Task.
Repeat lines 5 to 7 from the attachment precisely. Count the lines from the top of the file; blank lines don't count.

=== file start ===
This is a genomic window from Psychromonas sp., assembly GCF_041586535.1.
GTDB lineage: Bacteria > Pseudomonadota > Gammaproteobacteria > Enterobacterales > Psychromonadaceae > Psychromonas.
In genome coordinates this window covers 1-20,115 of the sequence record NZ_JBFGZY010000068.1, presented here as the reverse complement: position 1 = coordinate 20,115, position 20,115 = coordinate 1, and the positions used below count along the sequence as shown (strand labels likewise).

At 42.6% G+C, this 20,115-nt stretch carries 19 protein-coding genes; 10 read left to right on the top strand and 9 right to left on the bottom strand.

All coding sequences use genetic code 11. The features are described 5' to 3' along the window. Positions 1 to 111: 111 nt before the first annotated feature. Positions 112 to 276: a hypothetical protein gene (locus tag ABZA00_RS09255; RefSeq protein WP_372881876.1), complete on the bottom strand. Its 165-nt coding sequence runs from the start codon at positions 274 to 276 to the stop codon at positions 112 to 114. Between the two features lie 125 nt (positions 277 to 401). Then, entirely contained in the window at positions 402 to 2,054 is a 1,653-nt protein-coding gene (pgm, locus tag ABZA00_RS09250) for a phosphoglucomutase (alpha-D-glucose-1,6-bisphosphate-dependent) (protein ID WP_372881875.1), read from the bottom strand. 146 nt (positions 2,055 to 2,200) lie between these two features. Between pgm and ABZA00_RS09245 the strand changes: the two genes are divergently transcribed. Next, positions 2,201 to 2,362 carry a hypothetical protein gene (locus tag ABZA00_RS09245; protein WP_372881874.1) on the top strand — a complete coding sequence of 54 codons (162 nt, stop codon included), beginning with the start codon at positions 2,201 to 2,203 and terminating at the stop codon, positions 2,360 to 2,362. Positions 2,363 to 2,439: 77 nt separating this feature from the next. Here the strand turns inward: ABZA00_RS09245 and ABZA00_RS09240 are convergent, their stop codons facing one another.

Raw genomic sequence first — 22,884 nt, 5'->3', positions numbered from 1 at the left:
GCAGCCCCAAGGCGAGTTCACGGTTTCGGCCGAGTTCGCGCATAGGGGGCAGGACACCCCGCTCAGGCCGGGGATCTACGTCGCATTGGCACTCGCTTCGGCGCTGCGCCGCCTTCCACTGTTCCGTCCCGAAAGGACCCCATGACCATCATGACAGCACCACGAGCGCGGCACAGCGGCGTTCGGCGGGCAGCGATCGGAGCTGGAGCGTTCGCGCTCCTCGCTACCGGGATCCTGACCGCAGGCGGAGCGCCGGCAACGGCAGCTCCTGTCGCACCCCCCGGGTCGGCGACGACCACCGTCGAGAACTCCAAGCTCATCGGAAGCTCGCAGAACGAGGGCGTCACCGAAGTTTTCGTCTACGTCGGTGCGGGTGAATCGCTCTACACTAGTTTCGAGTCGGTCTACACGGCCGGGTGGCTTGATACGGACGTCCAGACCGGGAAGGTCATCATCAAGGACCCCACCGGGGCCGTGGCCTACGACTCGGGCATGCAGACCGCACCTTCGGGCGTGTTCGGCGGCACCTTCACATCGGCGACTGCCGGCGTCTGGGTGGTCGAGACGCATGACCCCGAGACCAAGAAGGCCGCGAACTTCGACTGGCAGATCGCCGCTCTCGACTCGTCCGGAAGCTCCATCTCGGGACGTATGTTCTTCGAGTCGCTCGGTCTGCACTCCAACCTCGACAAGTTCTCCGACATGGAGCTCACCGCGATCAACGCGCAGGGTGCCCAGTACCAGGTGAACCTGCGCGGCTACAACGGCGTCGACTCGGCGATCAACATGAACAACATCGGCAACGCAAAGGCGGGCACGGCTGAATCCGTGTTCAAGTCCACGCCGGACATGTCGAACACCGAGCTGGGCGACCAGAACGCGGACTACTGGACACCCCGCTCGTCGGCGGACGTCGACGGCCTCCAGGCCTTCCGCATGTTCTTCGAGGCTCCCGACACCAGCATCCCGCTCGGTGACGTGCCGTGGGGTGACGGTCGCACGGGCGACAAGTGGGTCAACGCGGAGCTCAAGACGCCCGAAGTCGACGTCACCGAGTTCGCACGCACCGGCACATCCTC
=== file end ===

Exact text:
All coding sequences use genetic code 11. The features are described 5' to 3' along the window. Positions 1 to 111: 111 nt before the first annotated feature. Positions 112 to 276: a hypothetical protein gene (locus tag ABZA00_RS09255; RefSeq protein WP_372881876.1), complete on the bottom strand. Its 165-nt coding sequence runs from the start codon at positions 274 to 276 to the stop codon at positions 112 to 114. Between the two features lie 125 nt (positions 277 to 401). Then, entirely contained in the window at positions 402 to 2,054 is a 1,653-nt protein-coding gene (pgm, locus tag ABZA00_RS09250) for a phosphoglucomutase (alpha-D-glucose-1,6-bisphosphate-dependent) (protein ID WP_372881875.1), read from the bottom strand. 146 nt (positions 2,055 to 2,200) lie between these two features. Between pgm and ABZA00_RS09245 the strand changes: the two genes are divergently transcribed. Next, positions 2,201 to 2,362 carry a hypothetical protein gene (locus tag ABZA00_RS09245; protein WP_372881874.1) on the top strand — a complete coding sequence of 54 codons (162 nt, stop codon included), beginning with the start codon at positions 2,201 to 2,203 and terminating at the stop codon, positions 2,360 to 2,362. Positions 2,363 to 2,439: 77 nt separating this feature from the next. Here the strand turns inward: ABZA00_RS09245 and ABZA00_RS09240 are convergent, their stop codons facing one another.

Raw genomic sequence first — 22,884 nt, 5'->3', positions numbered from 1 at the left:
GCAGCCCCAAGGCGAGTTCACGGTTTCGGCCGAGTTCGCGCATAGGGGGCAGGACACCCCGCTCAGGCCGGGGATCTACGTCGCATTGGCACTCGCTTCGGCGCTGCGCCGCCTTCCACTGTTCCGTCCCGAAAGGACCCCATGACCATCATGACAGCACCACGAGCGCGGCACAGCGGCGTTCGGCGGGCAGCGATCGGAGCTGGAGCGTTCGCGCTCCTCGCTACCGGGATCCTGACCGCAGGCGGAGCGCCGGCAACGGCAGCTCCTGTCGCACCCCCCGGGTCGGCGACGACCACCGTCGAGAACTCCAAGCTCATCGGAAGCTCGCAGAACGAGGGCGTCACCGAAGTTTTCGTCTACGTCGGTGCGGGTGAATCGCTCTACACTAGTTTCGAGTCGGTCTACACGGCCGGGTGGCTTGATACGGACGTCCAGACCGGGAAGGTCATCATCAAGGACCCCACCGGGGCCGTGGCCTACGACTCGGGCATGCAGACCGCACCTTCGGGCGTGTTCGGCGGCACCTTCACATCGGCGACTGCCGGCGTCTGGGTGGTCGAGACGCATGACCCCGAGACCAAGAAGGCCGCGAACTTCGACTGGCAGATCGCCGCTCTCGACTCGTCCGGAAGCTCCATCTCGGGACGTATGTTCTTCGAGTCGCTCGGTCTGCACTCCAACCTCGACAAGTTCTCCGACATGGAGCTCACCGCGATCAACGCGCAGGGTGCCCAGTACCAGGTGAACCTGCGCGGCTACAACGGCGTCGACTCGGCGATCAACATGAACAACATCGGCAACGCAAAGGCGGGCACGGCTGAATCCGTGTTCAAGTCCACGCCGGACATGTCGAACACCGAGCTGGGCGACCAGAACGCGGACTACTGGACACCCCGCTCGTCGGCGGACGTCGACGGCCTCCAGGCCTTCCGCATGTTCTTCGAGGCTCCCGACACCAGCATCCCGCTCGGTGACGTGCCGTGGGGTGACGGTCGCACGGGCGACAAGTGGGTCAACGCGGAGCTCAAGACGCCCGAAGTCGACGTCACCGAGTTCGCACGCACCGGCACATCCTC